"Like a ripple in the water, each tiny act of peace
reverberates out into the world expanding the
experience of peace for all of us."
The Six Billion Paths to Peace
each of us to discover our own path to peace - to
determine that unique personal contribution that will
bring about a more harmonious world. Here are ideas
for beginning a conversation in your family about what
small acts of peace and service you each can offer.
Jenny Friedman, Executive Director
||A Plug for Peace
Make a Difference...
Even young children understand they can do things to
make a positive difference for others, like helping a
sibling or picking up trash in the park. Try these hands-
on projects to launch your family's commitment to
peace and service:
Have each family member write or draw his or
her "path to peace." Then determine how your family
as whole can contribute. Write or make drawings to
represent your paths and hang them in a prominent
place in your home, as reminders.
Make a paper peace quilt. Have the family
brainstorm ways to promote peace. Write or illustrate
each idea on a 3" x 3" square piece of paper. Then
tape them together to create a beautiful paper quilt.
(Think about how many squares might make the quilt
look complete - perhaps 16 or 25.) Hang it up for all to
enjoy! You might get several families together to
create a bigger quilt with more ideas for practicing
Create family peace bracelets to remind
yourselves of your commitment to daily acts of peace.
Find instructions at the ehow website.
Photo: Six Billion Paths to Peace
||Messages of Hope and Harmony
Talk About It...
What does peace mean to you? When do you feel
What responsibility do each of us have to create a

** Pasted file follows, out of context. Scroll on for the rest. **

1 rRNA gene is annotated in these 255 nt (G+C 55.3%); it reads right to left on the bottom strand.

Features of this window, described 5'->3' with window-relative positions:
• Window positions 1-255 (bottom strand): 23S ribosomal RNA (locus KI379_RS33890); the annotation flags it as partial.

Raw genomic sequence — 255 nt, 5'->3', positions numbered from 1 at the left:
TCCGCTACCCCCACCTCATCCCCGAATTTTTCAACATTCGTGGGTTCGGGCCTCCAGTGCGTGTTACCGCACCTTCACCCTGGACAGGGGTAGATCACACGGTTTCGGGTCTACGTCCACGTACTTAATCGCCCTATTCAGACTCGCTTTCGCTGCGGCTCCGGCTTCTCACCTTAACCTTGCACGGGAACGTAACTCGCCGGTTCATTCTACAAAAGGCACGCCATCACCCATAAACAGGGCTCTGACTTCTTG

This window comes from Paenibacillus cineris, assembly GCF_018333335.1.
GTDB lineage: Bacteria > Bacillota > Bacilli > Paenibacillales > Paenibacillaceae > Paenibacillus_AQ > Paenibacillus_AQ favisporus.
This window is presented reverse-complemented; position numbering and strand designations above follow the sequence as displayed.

more peaceful world?
How can we foster harmony at home, school, and
around the world?
Can you name some people who helped bring
about peace? What did they do? How can we learn
more about their lives?
Chat about the meaning of peace and how your
children might contribute. Here are some questions to
get the conversation rolling.
Learn About It...
The Peace Book by Todd Parr (for ages 4-8) is
chockablock with colorful illustrations on what can
define "peace" In a pint-sized world. Older children
may want to read Paths to Peace: People Who
Changed the World by Jane Breskin Zalben. It
contains stories about individuals who spent their
lives fighting for peace and justice.
Photo: Ths Peace Book
"Peace is not something you wish for. It's something
you make, something you do, something you are,
something you give away."
Robert Fulghum, author
||News From DGT
If you live in the Twin Cities and are
helping families raise compassionate, civically
engaged kids through family volunteering,
getting involved with Doing Good Together. We
looking for folks to serve on our development
committees - and to help out in other ways,
be happy to work with you to see how your
and talents might help in furthering our
Contact Jenny at